CINCINNATI, OH (FOX19) - Residents across the Tri-state spent the day dealing with the debris that landed in their yards following Friday's storm.
In Sharonville, it was the storm's impact on the inside of one building that kept folks at the Cottingham Retirement Community busy.
"I thought it would be two hours max. I had no idea it would last this long," resident Margaret Violand said.
With the power knocked out and only a few lights kept on by generators, residents like Violand were taken to lower floors of the center to stay cool.
"The air conditioning, it puts a pretty heavy strain on their weakened bodies," Sharonville Assistant Fire Chief John Mackey said. "So we've come up here to assist them in any way they need."
Firefighters were on standby to assist throughout the afternoon and over a hundred residents were taken home by their families to avoid the heat.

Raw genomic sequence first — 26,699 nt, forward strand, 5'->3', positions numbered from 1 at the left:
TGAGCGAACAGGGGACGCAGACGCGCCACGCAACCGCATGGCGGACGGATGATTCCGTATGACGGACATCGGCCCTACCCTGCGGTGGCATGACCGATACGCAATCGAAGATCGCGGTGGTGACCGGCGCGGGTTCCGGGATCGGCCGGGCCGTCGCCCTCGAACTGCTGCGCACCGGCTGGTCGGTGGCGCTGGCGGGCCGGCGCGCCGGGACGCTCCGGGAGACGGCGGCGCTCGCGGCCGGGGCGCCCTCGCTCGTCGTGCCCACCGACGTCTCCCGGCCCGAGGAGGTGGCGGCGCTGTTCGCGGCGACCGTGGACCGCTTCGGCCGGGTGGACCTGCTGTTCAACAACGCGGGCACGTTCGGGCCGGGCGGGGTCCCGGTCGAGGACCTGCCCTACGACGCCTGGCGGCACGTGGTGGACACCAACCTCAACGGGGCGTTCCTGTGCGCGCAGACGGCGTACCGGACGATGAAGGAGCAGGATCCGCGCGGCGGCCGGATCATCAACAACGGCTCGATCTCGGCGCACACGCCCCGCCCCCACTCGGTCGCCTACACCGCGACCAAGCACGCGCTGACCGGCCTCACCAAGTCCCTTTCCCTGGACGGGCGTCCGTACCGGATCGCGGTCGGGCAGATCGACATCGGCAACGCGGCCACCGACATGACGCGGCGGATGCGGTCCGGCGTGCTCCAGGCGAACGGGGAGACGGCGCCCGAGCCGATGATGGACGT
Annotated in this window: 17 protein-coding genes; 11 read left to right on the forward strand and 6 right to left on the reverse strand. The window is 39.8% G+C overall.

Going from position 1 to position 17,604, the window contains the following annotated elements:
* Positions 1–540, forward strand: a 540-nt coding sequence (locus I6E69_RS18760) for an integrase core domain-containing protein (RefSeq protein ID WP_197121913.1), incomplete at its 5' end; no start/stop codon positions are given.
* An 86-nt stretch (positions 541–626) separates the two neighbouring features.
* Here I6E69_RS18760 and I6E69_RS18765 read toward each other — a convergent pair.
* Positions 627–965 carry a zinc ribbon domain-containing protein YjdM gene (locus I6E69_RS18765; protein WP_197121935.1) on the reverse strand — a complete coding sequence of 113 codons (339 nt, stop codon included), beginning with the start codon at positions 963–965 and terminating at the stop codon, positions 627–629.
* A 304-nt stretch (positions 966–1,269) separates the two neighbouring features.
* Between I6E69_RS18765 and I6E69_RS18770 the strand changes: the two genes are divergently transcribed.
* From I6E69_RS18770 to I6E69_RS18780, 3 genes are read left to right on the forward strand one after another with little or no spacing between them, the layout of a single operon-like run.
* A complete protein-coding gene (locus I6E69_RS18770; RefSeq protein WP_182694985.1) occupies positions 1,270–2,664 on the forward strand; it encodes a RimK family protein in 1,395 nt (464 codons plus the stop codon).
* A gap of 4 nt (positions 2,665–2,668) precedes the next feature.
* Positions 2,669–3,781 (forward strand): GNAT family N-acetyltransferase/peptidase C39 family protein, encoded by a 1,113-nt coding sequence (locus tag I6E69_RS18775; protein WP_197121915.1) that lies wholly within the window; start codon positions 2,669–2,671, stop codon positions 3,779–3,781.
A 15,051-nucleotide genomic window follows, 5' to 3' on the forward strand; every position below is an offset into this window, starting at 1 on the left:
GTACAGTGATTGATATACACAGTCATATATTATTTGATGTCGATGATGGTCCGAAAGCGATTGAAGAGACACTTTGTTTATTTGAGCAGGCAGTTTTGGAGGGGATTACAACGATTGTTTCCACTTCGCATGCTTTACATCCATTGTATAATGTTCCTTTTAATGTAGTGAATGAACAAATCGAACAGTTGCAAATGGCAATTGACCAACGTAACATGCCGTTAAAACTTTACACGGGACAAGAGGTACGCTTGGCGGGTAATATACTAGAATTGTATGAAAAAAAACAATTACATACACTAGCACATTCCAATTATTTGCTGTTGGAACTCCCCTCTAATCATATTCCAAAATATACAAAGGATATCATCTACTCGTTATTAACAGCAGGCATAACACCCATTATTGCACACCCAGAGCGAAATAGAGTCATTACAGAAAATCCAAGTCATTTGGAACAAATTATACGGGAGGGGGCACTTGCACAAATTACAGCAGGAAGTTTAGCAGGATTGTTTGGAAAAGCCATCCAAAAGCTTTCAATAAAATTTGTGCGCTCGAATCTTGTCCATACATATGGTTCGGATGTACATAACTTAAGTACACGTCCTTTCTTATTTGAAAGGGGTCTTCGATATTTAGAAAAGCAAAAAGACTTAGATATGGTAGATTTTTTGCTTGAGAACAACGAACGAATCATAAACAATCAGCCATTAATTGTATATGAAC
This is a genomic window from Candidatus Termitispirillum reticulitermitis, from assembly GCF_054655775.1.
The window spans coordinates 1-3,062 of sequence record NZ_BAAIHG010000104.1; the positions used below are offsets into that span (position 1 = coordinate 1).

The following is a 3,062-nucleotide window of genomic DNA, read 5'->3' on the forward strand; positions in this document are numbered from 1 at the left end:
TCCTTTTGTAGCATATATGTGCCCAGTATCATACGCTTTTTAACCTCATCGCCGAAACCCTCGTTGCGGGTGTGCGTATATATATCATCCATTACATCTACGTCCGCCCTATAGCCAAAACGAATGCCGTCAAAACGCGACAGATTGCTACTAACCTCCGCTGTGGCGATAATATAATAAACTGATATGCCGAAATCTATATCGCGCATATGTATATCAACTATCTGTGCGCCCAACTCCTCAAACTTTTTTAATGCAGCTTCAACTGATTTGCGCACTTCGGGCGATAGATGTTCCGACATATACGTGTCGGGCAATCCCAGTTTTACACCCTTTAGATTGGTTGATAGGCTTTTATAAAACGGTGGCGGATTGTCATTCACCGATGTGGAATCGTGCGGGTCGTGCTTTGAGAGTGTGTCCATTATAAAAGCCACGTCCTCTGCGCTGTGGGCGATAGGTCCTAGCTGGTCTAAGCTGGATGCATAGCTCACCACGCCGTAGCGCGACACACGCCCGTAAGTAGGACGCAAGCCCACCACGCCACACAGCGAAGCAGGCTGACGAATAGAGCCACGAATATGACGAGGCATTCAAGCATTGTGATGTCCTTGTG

"They asked us how long we were going to be gone and to take our time because they were thinking the power would be on at noon," said Chris Serge after picking up a family member.
Some residents who stayed passed the afternoon with cards while others took shelter in air conditioned Metro buses stationed outside. It was 24 hours before the power popped back on.
While everyone stayed safe at Cottingham, the storm is blamed for sending a West Chester couple to the hospital. Paramedics were called to Butterfly Way in response to reports of a couple suffering from carbon monoxide poisoning from a generator they started running after the storm.
Now the wait continues for thousands of Tri-state residents as Duke Energy works to fix thousands of electrical problems left over from Friday's furry.
A spokeswoman for Duke Energy says they are pulling in crews in from other states but still expect outages for some customers to continue through Monday and even into Tuesday.
Duke Energy says priority restoration goes to essential services like hospitals, utilities, police, fire and 911. Other than that, the priority is to fix the problems impact the most customers.